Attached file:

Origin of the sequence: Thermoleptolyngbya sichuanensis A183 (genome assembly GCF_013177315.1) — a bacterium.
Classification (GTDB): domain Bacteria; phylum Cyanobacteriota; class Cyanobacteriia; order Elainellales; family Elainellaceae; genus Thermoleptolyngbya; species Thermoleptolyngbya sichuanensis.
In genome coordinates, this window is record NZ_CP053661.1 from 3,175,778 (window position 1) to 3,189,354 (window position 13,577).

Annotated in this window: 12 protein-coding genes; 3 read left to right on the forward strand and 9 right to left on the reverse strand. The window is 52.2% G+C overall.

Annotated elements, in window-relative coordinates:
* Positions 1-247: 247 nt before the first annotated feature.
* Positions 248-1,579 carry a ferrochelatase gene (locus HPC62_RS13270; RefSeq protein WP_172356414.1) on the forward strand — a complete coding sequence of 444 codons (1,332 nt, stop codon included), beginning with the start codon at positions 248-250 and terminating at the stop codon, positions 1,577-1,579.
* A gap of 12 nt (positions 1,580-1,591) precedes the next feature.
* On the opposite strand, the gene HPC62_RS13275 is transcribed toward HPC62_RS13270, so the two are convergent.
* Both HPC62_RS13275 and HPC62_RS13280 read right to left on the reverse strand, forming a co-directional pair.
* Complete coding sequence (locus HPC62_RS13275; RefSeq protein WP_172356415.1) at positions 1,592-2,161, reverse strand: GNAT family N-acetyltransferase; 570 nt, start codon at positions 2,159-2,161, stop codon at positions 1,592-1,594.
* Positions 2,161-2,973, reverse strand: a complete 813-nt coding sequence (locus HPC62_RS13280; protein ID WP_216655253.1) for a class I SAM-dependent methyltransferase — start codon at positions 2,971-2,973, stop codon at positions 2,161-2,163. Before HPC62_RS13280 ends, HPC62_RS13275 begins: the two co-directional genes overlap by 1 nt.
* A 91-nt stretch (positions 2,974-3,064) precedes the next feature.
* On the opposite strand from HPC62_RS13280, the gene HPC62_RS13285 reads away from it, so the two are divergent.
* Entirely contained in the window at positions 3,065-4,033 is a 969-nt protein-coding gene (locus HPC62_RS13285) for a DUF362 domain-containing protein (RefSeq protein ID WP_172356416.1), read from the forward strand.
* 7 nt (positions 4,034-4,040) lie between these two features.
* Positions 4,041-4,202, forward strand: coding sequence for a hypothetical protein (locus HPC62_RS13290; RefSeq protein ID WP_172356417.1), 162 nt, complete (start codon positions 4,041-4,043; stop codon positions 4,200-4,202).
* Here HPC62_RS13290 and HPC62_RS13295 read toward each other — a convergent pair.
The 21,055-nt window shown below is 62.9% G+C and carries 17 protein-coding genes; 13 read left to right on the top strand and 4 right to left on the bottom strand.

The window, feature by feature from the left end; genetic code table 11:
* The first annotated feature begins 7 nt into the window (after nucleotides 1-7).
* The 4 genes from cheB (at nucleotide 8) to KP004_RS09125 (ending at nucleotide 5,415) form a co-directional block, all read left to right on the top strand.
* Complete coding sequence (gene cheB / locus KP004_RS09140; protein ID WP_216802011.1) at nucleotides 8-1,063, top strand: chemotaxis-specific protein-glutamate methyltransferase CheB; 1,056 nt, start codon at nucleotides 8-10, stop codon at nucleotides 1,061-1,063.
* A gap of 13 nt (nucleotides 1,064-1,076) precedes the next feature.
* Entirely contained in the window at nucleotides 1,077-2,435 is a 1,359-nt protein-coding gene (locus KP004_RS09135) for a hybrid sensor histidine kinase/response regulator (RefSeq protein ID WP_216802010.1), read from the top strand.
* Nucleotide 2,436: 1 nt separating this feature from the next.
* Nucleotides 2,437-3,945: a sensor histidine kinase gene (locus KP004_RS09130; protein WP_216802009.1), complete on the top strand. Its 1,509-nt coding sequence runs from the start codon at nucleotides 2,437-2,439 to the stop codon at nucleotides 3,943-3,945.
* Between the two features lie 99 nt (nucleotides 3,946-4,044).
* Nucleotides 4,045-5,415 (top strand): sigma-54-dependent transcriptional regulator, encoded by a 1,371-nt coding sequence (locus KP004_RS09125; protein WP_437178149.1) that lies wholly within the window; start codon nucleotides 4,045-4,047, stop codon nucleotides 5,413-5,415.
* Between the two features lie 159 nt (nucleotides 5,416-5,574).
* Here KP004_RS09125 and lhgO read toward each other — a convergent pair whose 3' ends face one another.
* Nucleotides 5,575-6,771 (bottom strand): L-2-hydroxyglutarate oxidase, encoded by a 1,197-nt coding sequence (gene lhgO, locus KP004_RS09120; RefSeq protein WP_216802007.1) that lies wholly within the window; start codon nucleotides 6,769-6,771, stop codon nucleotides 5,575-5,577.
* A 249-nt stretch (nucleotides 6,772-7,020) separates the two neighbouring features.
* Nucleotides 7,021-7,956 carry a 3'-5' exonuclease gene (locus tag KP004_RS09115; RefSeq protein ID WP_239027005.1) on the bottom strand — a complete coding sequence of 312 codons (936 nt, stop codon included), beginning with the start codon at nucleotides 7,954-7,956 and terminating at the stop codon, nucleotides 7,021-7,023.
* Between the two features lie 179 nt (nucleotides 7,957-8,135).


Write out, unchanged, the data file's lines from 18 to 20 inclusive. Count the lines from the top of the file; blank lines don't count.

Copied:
* Here HPC62_RS13290 and HPC62_RS13295 read toward each other — a convergent pair.
The 21,055-nt window shown below is 62.9% G+C and carries 17 protein-coding genes; 13 read left to right on the top strand and 4 right to left on the bottom strand.

The window, feature by feature from the left end; genetic code table 11: